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Is Eden Innovations (ASX:EDE) Using Debt Sensibly?

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David Iben put it well when he said, 'Volatility is not a risk we care about. What we care about is avoiding the permanent loss of capital.' When we think about how risky a company is, we always like to look at its use of debt, since debt overload can lead to ruin. As with many other companies Eden Innovations Ltd (ASX:EDE) makes use of debt. But should shareholders be worried about its use of debt?

What Risk Does Debt Bring?

Debt assists a business until the business has trouble paying it off, either with new capital or with free cash flow. Part and parcel of capitalism is the process of 'creative destruction' where failed businesses are mercilessly liquidated by their bankers. However, a more frequent (but still costly) occurrence is where a company must issue shares at bargain-basement prices, permanently diluting shareholders, just to shore up its balance sheet. Of course, plenty of companies use debt to fund growth, without any negative consequences. The first thing to do when considering how much debt a business uses is to look at its cash and debt together.

View our latest analysis for Eden Innovations

How Much Debt Does Eden Innovations Carry?

As you can see below, at the end of December 2020, Eden Innovations had AU$5.10m of debt, up from AU$836.4k a year ago. Click the image for more detail. But it also has AU$5.54m in cash to offset that, meaning it has AU$446.5k net cash.

debt-equity-history-analysis
debt-equity-history-analysis

How Strong Is Eden Innovations' Balance Sheet?

According to the last reported balance sheet, Eden Innovations had liabilities of AU$5.52m due within 12 months, and liabilities of AU$532.6k due beyond 12 months. On the other hand, it had cash of AU$5.54m and AU$324.8k worth of receivables due within a year. So its liabilities outweigh the sum of its cash and (near-term) receivables by AU$188.6k.

This state of affairs indicates that Eden Innovations' balance sheet looks quite solid, as its total liabilities are just about equal to its liquid assets. So it's very unlikely that the AU$72.7m company is short on cash, but still worth keeping an eye on the balance sheet. Despite its noteworthy liabilities, Eden Innovations boasts net cash, so it's fair to say it does not have a heavy debt load! There's no doubt that we learn most about debt from the balance sheet. But it is Eden Innovations's earnings that will influence how the balance sheet holds up in the future. So if you're keen to discover more about its earnings, it might be worth checking out this graph of its long term earnings trend.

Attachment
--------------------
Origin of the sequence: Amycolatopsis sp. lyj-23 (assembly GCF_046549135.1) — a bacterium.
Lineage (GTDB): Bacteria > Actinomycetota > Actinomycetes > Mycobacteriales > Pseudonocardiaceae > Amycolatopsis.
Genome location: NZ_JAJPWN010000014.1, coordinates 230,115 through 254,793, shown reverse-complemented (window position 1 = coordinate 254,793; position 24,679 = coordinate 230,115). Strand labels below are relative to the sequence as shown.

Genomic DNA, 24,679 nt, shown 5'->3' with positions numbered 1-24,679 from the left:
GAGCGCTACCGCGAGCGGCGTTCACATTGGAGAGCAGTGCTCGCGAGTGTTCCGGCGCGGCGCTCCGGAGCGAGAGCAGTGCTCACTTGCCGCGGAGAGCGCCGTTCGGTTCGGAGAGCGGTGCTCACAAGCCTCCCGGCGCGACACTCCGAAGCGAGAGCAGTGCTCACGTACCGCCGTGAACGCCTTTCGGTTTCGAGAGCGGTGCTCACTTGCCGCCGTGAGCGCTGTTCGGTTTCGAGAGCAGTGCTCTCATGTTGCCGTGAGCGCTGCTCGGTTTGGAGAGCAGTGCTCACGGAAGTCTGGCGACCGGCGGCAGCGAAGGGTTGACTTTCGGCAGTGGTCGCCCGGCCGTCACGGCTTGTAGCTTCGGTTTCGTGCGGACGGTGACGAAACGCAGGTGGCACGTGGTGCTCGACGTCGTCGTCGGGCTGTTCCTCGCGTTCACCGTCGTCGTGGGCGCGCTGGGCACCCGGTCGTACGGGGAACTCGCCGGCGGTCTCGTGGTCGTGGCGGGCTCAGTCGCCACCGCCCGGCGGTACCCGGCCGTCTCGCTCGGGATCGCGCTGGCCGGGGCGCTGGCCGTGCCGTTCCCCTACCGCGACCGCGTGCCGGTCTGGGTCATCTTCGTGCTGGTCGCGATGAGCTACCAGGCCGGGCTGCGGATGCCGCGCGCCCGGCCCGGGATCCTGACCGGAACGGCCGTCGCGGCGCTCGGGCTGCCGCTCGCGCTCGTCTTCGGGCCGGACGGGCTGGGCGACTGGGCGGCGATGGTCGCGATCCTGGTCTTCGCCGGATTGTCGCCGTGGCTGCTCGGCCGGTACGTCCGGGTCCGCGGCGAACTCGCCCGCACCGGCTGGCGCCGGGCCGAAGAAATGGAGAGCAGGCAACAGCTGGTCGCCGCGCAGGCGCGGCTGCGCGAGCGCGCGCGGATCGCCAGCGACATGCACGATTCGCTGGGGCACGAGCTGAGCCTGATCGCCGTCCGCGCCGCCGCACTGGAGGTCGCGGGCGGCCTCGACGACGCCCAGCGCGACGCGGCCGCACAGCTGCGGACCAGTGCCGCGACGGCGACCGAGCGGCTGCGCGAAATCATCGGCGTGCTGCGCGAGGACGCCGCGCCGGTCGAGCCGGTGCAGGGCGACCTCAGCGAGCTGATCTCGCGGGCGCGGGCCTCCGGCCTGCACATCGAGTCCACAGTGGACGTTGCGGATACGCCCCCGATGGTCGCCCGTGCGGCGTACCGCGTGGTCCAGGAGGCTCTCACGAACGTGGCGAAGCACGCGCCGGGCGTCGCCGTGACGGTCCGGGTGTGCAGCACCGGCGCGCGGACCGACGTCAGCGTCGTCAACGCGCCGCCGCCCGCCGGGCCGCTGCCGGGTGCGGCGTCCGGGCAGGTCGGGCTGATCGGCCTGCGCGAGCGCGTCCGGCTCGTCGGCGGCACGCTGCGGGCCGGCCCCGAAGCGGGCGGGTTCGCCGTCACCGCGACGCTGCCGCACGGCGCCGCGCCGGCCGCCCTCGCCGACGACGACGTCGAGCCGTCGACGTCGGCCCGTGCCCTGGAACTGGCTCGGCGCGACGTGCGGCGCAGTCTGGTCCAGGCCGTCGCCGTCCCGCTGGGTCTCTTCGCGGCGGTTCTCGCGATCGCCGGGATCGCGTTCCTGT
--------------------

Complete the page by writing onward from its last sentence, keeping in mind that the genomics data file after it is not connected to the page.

Over 12 months, Eden Innovations reported revenue of AU$2.8m, which is a gain of 36%, although it did not report any earnings before interest and tax. With any luck the company will be able to grow its way to profitability.

So How Risky Is Eden Innovations?

We have no doubt that loss making companies are, in general, riskier than profitable ones. And we do note that Eden Innovations had an earnings before interest and tax (EBIT) loss, over the last year. And over the same period it saw negative free cash outflow of AU$8.6m and booked a AU$7.9m accounting loss. With only AU$446.5k on the balance sheet, it would appear that its going to need to raise capital again soon. Eden Innovations's revenue growth shone bright over the last year, so it may well be in a position to turn a profit in due course. Pre-profit companies are often risky, but they can also offer great rewards. The balance sheet is clearly the area to focus on when you are analysing debt. But ultimately, every company can contain risks that exist outside of the balance sheet. For example, we've discovered 6 warning signs for Eden Innovations (2 make us uncomfortable!) that you should be aware of before investing here.

At the end of the day, it's often better to focus on companies that are free from net debt. You can access our special list of such companies (all with a track record of profit growth). It's free.

This article by Simply Wall St is general in nature. It does not constitute a recommendation to buy or sell any stock, and does not take account of your objectives, or your financial situation. We aim to bring you long-term focused analysis driven by fundamental data. Note that our analysis may not factor in the latest price-sensitive company announcements or qualitative material. Simply Wall St has no position in any stocks mentioned.

Have feedback on this article? Concerned about the content? Get in touch with us directly. Alternatively, email editorial-team (at) simplywallst.com.

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